Sam Tomkins was still rubbing the sleep out of his eyes when we caught up with him at Eden Park, and little wonder. Having arrived on an early morning flight, he was hurled into a series of engagements during the week.

The idea was to get the media and sponsor duties out of the way so the England league fullback is free to hit the ground running when he returns next month to prepare for the Warriors' 2014 NRL campaign.

The 24-year-old, signed from Wigan for three years, has been a headline act in English league although opposing fans love to target the little tryscoring matchwinner, as forum sites show. Tomkins proved an engaging sport as he chatted with the Herald.

The Warriors play three games at Eden Park next season ...


I played here for England against Papua New Guinea in 2010 before Australia played the Kiwis. Our changing rooms were terrible - we had expected vast ones in such a big stadium.

It's not exactly an intimate English ground ...

These are the places you really want to play at. In England, the touchlines are right next to the stands, more so than in the NRL, but with enough people in here you get a great atmosphere.

Your older brother Joel plays union for England and younger brother Logan is in the Wigan squad. Safe to assume you had a sporty upbringing.

My dad was a big league fan and took us to games. As kids, my brothers and I were sports-mad.

Childhood hero?

All my family comes from Warrington and (Australian league legend) Alfie Langer was the first bloke I looked up to when he played for them. He was this little bald guy who turned up, and I thought he was the man.

You've run the gauntlet in England ...

I've had plenty of stick from fans. When I was playing for England at Leeds I got booed every time I caught the ball. It probably didn't help that when I played a Challenge Cup final at Wembley I gave Leeds fans the fingers after we scored. It wasn't one of my best ideas. It was a rush of blood and not something I'd do again.

Your career highlight?

My last game in a Wigan shirt, the Super League grand final. I get goose bumps thinking about it. We were down 16-2 at halftime and won it. It was unbelievable, to be on the pitch with 12 of my best mates, having won everything. I've been in the club since I was 11 and known a lot of those lads all that time. I'll be a Wigan Warriors fan for life.

So leaving Wigan was hard ...

It was difficult, leaving my best mates at a club where I was well looked after. I told our owner Ian Lenagan I wanted a crack at the NRL. I can't repeat some of the things he said. He'd just signed me on a five-year contract that had a three-year clause preventing me from speaking to other clubs. They had thought I was going to rugby union and put a deal together worth far more money than I ever thought possible. A year later, I wanted to leave. I wondered sometimes if I was doing the right thing, but now I think I definitely have.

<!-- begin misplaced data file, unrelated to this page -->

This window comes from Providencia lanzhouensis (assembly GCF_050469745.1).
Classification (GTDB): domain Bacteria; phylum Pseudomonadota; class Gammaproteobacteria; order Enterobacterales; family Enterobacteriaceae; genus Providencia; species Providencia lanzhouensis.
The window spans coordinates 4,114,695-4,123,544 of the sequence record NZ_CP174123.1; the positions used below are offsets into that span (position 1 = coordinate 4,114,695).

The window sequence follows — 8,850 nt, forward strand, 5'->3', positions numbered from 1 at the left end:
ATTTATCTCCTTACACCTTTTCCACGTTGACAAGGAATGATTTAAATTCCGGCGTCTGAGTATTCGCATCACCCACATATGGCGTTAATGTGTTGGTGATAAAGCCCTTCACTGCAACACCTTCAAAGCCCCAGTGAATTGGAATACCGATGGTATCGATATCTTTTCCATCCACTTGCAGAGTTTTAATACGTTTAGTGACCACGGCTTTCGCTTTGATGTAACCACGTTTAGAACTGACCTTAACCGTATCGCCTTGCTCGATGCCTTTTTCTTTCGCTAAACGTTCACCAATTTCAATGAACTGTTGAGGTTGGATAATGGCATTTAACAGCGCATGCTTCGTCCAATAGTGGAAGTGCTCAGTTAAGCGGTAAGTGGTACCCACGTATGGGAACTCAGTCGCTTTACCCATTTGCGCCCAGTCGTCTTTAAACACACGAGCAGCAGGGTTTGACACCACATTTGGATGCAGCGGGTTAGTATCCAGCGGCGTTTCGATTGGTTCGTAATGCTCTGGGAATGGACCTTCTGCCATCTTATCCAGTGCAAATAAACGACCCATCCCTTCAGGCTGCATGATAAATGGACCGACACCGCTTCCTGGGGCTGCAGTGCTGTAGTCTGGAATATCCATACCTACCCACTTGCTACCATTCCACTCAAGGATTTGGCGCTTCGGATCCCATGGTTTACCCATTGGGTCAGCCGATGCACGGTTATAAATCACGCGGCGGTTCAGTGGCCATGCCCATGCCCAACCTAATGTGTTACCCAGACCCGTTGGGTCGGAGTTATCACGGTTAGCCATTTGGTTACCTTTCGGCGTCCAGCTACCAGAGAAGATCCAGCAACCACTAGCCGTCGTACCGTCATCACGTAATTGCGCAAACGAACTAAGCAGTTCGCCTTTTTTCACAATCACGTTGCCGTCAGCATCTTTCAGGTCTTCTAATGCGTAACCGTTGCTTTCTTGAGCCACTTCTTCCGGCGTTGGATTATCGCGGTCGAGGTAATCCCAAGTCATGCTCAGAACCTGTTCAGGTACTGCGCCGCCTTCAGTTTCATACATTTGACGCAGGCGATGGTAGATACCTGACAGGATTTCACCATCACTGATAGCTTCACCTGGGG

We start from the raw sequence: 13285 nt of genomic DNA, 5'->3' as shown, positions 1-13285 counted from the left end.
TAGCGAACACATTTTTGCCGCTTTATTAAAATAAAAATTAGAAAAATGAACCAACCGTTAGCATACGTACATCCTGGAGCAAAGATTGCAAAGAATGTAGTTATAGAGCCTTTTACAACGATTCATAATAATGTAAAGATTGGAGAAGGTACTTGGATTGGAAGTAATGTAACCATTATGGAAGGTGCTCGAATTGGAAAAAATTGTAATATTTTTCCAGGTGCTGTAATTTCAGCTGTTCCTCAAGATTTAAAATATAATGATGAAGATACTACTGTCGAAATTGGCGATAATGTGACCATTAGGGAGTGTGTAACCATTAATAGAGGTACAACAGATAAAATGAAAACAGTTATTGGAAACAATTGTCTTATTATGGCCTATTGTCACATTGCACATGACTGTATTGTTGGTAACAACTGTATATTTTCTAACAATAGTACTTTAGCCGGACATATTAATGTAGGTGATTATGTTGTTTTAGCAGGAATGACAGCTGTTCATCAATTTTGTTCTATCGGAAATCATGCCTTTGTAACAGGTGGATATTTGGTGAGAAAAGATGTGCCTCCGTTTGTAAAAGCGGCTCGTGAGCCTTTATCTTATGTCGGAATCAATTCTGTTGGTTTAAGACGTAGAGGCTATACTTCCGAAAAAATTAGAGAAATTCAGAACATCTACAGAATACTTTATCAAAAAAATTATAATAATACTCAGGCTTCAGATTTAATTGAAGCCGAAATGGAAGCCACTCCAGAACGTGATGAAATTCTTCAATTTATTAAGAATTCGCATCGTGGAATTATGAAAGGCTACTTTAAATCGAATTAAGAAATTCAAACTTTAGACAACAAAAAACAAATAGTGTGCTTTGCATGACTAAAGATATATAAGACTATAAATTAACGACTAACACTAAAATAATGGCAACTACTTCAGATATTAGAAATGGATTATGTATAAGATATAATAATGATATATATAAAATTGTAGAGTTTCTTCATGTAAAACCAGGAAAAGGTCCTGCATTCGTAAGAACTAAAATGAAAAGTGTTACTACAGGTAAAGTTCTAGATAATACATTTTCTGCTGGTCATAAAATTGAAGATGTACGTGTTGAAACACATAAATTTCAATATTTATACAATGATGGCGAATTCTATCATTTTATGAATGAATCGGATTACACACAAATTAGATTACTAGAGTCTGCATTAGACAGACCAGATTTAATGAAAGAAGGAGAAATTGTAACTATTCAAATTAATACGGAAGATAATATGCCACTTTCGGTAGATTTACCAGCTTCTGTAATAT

My international career. We've been beaten by Australia and the Kiwis too often. No one goes through unbeaten in club seasons anymore. But if you play only three or four internationals a year and badly in two of them, that's like playing badly in 22 club games.

What was the England dressing room like after the Kiwis snatched the league World Cup semifinal victory at Wembley?

Devastated. Everyone was quiet - no one knew what to say. We didn't feel hard done by but we felt we were the better side and let it go. It was gutting.

Richie Barnett, a Kiwi selector and former test fullback, suggests you should operate more as a wide sweeping runner than a playmaker from fullback ...

I won't be doing that. I started as a six [standoff] and still play a bit like one sometimes. I've found my formula, the way I play, and try to perfect that.

Is there anything you would like changed in league?

We've got a great product, the best sport in the world, and I don't say that lightly. I've enjoyed playing in the Super League but it lacks the exposure and publicity the NRL gets. I'm looking forward to being in a competition that gets what it deserves.

You are bringing an old mate with you ...

We met when we were 7 and have been best mates since then. He lives with me now in England. He's a fully qualified electrician so he'll try to get a job out here. [Warriors utility] Thomas Leuluai is one of my closest friends anyway, and his girlfriend Natalie is a Wigan girl who I've known for years. So I know people here already.

What's the best advice you've ever received?

Stick at it. I was never a star at 16, 17. The club offered me pay as you play - 25 for a win - in the academy and I thought maybe rugby was not what I was going to do. I doubted myself a little, but people said stick at it. I wasn't very mature as a kid - I was too skinny.

We can see a bit of paint?

I've got Wigan ones [tattoos] including a Challenge Cup one on my leg ... they are the only ones with any meaning.

What has your brother Joel said about playing rugby?

I'm not one of those people that is 100 per cent league and doesn't like union. The players get looked after brilliantly in rugby union and he's taken to it like a duck to water. Within two years of switching codes he's on the international stage [playing at centre for Saracens and England]. I'd like to give union a go at some point.